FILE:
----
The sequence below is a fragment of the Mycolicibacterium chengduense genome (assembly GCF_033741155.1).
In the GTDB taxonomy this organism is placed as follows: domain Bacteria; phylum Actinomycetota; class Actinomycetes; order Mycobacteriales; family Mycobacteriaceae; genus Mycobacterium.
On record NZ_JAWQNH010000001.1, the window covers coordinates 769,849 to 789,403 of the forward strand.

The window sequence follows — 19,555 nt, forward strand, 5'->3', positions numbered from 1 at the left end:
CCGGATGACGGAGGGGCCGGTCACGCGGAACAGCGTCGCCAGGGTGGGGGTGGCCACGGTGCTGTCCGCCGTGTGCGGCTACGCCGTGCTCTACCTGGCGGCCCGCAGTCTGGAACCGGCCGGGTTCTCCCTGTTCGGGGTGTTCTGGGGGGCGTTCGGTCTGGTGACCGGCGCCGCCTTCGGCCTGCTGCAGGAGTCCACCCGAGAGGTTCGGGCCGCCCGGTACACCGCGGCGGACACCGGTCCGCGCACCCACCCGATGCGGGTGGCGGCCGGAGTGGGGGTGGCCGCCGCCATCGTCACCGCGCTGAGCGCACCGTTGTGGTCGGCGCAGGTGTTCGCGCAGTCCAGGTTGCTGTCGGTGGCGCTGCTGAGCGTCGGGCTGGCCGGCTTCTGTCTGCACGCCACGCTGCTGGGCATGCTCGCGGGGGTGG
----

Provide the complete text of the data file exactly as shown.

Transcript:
The sequence below is a fragment of the Mycolicibacterium chengduense genome (assembly GCF_033741155.1).
In the GTDB taxonomy this organism is placed as follows: domain Bacteria; phylum Actinomycetota; class Actinomycetes; order Mycobacteriales; family Mycobacteriaceae; genus Mycobacterium.
On record NZ_JAWQNH010000001.1, the window covers coordinates 769,849 to 789,403 of the forward strand.

The window sequence follows — 19,555 nt, forward strand, 5'->3', positions numbered from 1 at the left end:
CCGGATGACGGAGGGGCCGGTCACGCGGAACAGCGTCGCCAGGGTGGGGGTGGCCACGGTGCTGTCCGCCGTGTGCGGCTACGCCGTGCTCTACCTGGCGGCCCGCAGTCTGGAACCGGCCGGGTTCTCCCTGTTCGGGGTGTTCTGGGGGGCGTTCGGTCTGGTGACCGGCGCCGCCTTCGGCCTGCTGCAGGAGTCCACCCGAGAGGTTCGGGCCGCCCGGTACACCGCGGCGGACACCGGTCCGCGCACCCACCCGATGCGGGTGGCGGCCGGAGTGGGGGTGGCCGCCGCCATCGTCACCGCGCTGAGCGCACCGTTGTGGTCGGCGCAGGTGTTCGCGCAGTCCAGGTTGCTGTCGGTGGCGCTGCTGAGCGTCGGGCTGGCCGGCTTCTGTCTGCACGCCACGCTGCTGGGCATGCTCGCGGGGGTGG